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Minutes SWSL telecon - March 4, 2004 #42

From: Battle, Steve <steve.battle@hp.com>
Date: Fri, 12 Mar 2004 16:44:14 -0000
Message-ID: <E864E95CB35C1C46B72FEA0626A2E80820100B@0-mail-br1.hpl.hp.com>
To: public-sws-ig@w3.org

=========================================
Minutes SWSL telecon - March 4, 2004  #42
=========================================

Participants:
BG Benjamin Grosof
DB Daniela Berardi
DM David Martin
MK Michael Kifer
RH Rick Hull
SB Steve Battle
SM Sheila McIlraith

scribe: SB

Minutes
-------

Daniela presented - Automatic Composition of eServices: the "Roman" way

DB: (e-service as Execution tree)
DB: Actions are transparently delegated. Data is not modelled.
SB: Is the choice of branch followed (in the execution tree) determined by
the client?
DB: Yes
SM: Are a,b only actions, and not concerned with parameters?
RH: We have two parameters (search by author or by title) so we have two
actions.
SM: Say we are searching for books on Amazon. We have 500K books or so. Do
we have 500K  separate actions?
RH: No, we still search either by author or title.
MK: Will we be looking at the differences with Rick's approach later?
RH: Yes.

DB: (eService composition in the "Roman Framework")
MK: What is the target eService (S0)?
RH: The desired global behaviour, the goal. S' (the delegator) is
constructed to use available  services. We have a desired composite S0, and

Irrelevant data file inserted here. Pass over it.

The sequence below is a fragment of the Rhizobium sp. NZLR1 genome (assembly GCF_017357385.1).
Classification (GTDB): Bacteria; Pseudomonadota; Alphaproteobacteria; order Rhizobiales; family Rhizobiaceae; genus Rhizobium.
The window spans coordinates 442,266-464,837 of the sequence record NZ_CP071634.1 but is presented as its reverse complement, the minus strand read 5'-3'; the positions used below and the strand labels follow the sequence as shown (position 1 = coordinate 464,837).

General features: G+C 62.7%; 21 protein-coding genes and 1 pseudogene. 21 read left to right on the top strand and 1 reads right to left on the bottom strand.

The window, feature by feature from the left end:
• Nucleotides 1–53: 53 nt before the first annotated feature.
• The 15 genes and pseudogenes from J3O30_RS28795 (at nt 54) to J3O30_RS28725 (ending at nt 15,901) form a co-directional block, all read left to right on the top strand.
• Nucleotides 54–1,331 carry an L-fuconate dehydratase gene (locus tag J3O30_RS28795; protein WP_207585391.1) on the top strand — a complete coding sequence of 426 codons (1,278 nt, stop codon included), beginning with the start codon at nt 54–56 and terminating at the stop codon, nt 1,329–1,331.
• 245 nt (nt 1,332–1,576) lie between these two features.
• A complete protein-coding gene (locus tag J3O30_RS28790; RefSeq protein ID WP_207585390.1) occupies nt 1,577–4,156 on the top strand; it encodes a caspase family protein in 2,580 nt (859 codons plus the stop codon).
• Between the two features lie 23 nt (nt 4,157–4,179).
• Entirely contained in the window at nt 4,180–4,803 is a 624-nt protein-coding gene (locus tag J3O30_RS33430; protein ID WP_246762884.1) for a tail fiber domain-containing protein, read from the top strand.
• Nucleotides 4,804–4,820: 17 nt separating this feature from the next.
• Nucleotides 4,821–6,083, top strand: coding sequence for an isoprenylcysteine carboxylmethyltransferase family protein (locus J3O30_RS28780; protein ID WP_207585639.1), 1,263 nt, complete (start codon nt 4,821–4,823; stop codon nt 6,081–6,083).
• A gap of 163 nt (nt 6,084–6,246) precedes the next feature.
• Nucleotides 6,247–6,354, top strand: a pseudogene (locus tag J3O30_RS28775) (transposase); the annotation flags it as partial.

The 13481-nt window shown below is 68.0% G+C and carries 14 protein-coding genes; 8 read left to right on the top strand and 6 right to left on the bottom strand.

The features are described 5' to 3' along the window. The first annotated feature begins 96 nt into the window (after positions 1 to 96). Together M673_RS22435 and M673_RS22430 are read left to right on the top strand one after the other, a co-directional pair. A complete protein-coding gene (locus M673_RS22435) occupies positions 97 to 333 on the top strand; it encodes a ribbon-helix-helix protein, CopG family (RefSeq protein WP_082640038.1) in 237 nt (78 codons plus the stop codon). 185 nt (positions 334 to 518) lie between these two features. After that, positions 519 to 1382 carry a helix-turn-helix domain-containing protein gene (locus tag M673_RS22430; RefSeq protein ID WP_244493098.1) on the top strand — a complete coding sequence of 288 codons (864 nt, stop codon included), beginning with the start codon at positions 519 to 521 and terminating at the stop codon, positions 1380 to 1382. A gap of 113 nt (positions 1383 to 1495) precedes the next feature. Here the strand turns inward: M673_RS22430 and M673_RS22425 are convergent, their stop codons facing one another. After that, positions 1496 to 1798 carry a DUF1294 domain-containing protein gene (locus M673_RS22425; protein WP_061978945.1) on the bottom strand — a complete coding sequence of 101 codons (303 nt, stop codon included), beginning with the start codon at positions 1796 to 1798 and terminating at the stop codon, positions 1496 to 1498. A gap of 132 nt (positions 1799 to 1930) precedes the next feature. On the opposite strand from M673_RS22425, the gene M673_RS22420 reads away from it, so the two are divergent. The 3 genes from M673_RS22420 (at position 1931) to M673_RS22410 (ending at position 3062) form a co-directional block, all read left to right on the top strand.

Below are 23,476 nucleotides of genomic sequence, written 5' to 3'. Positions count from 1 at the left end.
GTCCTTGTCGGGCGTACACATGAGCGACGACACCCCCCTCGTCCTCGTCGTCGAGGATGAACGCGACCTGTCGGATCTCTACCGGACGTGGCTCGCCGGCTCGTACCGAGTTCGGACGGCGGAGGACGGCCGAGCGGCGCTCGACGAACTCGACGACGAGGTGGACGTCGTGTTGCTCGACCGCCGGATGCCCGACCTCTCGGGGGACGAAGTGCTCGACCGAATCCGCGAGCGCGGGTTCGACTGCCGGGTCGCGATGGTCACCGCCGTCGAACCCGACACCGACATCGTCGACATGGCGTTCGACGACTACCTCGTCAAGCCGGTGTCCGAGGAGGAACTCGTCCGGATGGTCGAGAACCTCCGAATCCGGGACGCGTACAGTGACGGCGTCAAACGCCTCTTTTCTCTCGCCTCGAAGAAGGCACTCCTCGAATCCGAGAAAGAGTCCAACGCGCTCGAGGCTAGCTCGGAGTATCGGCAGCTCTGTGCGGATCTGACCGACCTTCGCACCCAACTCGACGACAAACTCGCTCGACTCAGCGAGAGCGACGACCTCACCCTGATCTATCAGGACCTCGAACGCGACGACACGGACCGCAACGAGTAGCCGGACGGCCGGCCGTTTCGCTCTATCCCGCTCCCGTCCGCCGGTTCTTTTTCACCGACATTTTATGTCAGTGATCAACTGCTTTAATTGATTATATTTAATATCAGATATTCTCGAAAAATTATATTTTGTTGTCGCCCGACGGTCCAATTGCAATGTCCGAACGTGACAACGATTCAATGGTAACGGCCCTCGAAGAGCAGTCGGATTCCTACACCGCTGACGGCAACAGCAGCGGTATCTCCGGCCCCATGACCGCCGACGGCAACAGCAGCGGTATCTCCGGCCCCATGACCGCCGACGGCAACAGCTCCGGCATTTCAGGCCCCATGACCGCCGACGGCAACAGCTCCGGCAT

it constructs S'. S' delegates the doing of  a,b,r to S1 and S2.
MK: But what is the connection between S0 and S'; can it be an
approximation?
DB: a,b,r become virtual action on S'.
RH: S0 is the desired behacviour. S' is able to talk to a client and
delegate, bossing S1,S2  around.
SM: S0 (the target) appears to be a complete spec of all the transitions in
the service. This  is unlike classic planning where we aim to reach a goal
state.
DB: It's fundamental that S0 is a complete description. We're looking to
extend the framework  so they need not be complete.
SM: Is there any notion of state? For example, in Amazon a book may be out
of stock. In the  situation calculus this would be represented as a fluent,
or in OWL-S as an effect.
DB: States are encoded by fluents.

DB: (Key idea for finding composition: exploit description logics)
DB: We can model dynamic behaviour with a description logic encoding.

DB: (Results on automatically building eService composition)
DB: If the DL knowledge base is satisfiable we build a model. The solution
is the delegator.
RH: If we take a naive approach we end up with exponential space, but we use
FSMs to get  exponential time. What is the lower bound?
SM: What kind of DL reasoner do you use?
DB: ALC
DM: Is there a technical report available?
DB: Yes <http://www.dis.uniroma1.it/pub/calvanes/bera-etal-TR-22-2003.pdf>.

DB: (Results)
MK: You are reducing the problem of constructing an FSM to DL. Do known
techniques provide  similar reductions?
DB: Yes, composition in dymanic logic can be moved to DL, exploiting a 1-1
correspondence.
RH: Existing approaches look at synthesis or verification. This approach
starts with multiple,  pre-existing FSMs and combines them. Others have
looked at starting with a single FSM and  restricting it to get the desired
behaviour, synthesising a controller. We are, in effect,  marrying these two